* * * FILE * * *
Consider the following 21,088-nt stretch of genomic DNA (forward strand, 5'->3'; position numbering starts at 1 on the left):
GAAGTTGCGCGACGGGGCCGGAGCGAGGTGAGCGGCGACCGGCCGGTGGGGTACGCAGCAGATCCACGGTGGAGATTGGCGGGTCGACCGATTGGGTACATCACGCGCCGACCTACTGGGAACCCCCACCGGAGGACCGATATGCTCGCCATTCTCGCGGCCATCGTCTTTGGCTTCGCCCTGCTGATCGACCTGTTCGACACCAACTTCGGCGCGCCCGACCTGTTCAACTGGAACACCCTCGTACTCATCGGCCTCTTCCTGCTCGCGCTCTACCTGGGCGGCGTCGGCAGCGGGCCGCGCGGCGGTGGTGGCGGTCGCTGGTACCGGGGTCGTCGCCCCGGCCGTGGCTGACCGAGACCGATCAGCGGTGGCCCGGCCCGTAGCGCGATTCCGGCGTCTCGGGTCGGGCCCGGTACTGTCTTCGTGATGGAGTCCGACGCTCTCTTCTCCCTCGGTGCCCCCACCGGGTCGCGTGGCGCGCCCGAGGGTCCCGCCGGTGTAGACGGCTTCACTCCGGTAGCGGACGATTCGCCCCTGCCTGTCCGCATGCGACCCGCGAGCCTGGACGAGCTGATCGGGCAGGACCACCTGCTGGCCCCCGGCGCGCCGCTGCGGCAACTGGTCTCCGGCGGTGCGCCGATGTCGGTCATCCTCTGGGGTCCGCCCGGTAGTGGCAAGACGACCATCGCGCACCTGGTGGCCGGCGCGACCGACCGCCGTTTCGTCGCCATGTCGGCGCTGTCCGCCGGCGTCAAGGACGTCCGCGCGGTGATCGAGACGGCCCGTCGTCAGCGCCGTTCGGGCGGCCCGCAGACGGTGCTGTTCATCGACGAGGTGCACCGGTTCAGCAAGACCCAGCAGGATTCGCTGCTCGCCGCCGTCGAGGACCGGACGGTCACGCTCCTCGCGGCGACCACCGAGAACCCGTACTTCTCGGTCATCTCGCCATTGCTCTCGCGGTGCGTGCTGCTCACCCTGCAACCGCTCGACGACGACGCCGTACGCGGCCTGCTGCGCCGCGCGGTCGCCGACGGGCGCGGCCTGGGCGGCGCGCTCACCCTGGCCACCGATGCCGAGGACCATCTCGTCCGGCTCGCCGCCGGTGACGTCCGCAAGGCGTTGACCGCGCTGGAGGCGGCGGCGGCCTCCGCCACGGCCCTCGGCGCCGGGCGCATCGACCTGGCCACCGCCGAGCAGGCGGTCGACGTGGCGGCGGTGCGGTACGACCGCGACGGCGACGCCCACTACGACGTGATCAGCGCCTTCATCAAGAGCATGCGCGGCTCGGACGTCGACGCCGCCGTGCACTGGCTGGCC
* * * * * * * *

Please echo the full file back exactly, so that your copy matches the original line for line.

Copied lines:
Consider the following 21,088-nt stretch of genomic DNA (forward strand, 5'->3'; position numbering starts at 1 on the left):
GAAGTTGCGCGACGGGGCCGGAGCGAGGTGAGCGGCGACCGGCCGGTGGGGTACGCAGCAGATCCACGGTGGAGATTGGCGGGTCGACCGATTGGGTACATCACGCGCCGACCTACTGGGAACCCCCACCGGAGGACCGATATGCTCGCCATTCTCGCGGCCATCGTCTTTGGCTTCGCCCTGCTGATCGACCTGTTCGACACCAACTTCGGCGCGCCCGACCTGTTCAACTGGAACACCCTCGTACTCATCGGCCTCTTCCTGCTCGCGCTCTACCTGGGCGGCGTCGGCAGCGGGCCGCGCGGCGGTGGTGGCGGTCGCTGGTACCGGGGTCGTCGCCCCGGCCGTGGCTGACCGAGACCGATCAGCGGTGGCCCGGCCCGTAGCGCGATTCCGGCGTCTCGGGTCGGGCCCGGTACTGTCTTCGTGATGGAGTCCGACGCTCTCTTCTCCCTCGGTGCCCCCACCGGGTCGCGTGGCGCGCCCGAGGGTCCCGCCGGTGTAGACGGCTTCACTCCGGTAGCGGACGATTCGCCCCTGCCTGTCCGCATGCGACCCGCGAGCCTGGACGAGCTGATCGGGCAGGACCACCTGCTGGCCCCCGGCGCGCCGCTGCGGCAACTGGTCTCCGGCGGTGCGCCGATGTCGGTCATCCTCTGGGGTCCGCCCGGTAGTGGCAAGACGACCATCGCGCACCTGGTGGCCGGCGCGACCGACCGCCGTTTCGTCGCCATGTCGGCGCTGTCCGCCGGCGTCAAGGACGTCCGCGCGGTGATCGAGACGGCCCGTCGTCAGCGCCGTTCGGGCGGCCCGCAGACGGTGCTGTTCATCGACGAGGTGCACCGGTTCAGCAAGACCCAGCAGGATTCGCTGCTCGCCGCCGTCGAGGACCGGACGGTCACGCTCCTCGCGGCGACCACCGAGAACCCGTACTTCTCGGTCATCTCGCCATTGCTCTCGCGGTGCGTGCTGCTCACCCTGCAACCGCTCGACGACGACGCCGTACGCGGCCTGCTGCGCCGCGCGGTCGCCGACGGGCGCGGCCTGGGCGGCGCGCTCACCCTGGCCACCGATGCCGAGGACCATCTCGTCCGGCTCGCCGCCGGTGACGTCCGCAAGGCGTTGACCGCGCTGGAGGCGGCGGCGGCCTCCGCCACGGCCCTCGGCGCCGGGCGCATCGACCTGGCCACCGCCGAGCAGGCGGTCGACGTGGCGGCGGTGCGGTACGACCGCGACGGCGACGCCCACTACGACGTGATCAGCGCCTTCATCAAGAGCATGCGCGGCTCGGACGTCGACGCCGCCGTGCACTGGCTGGCC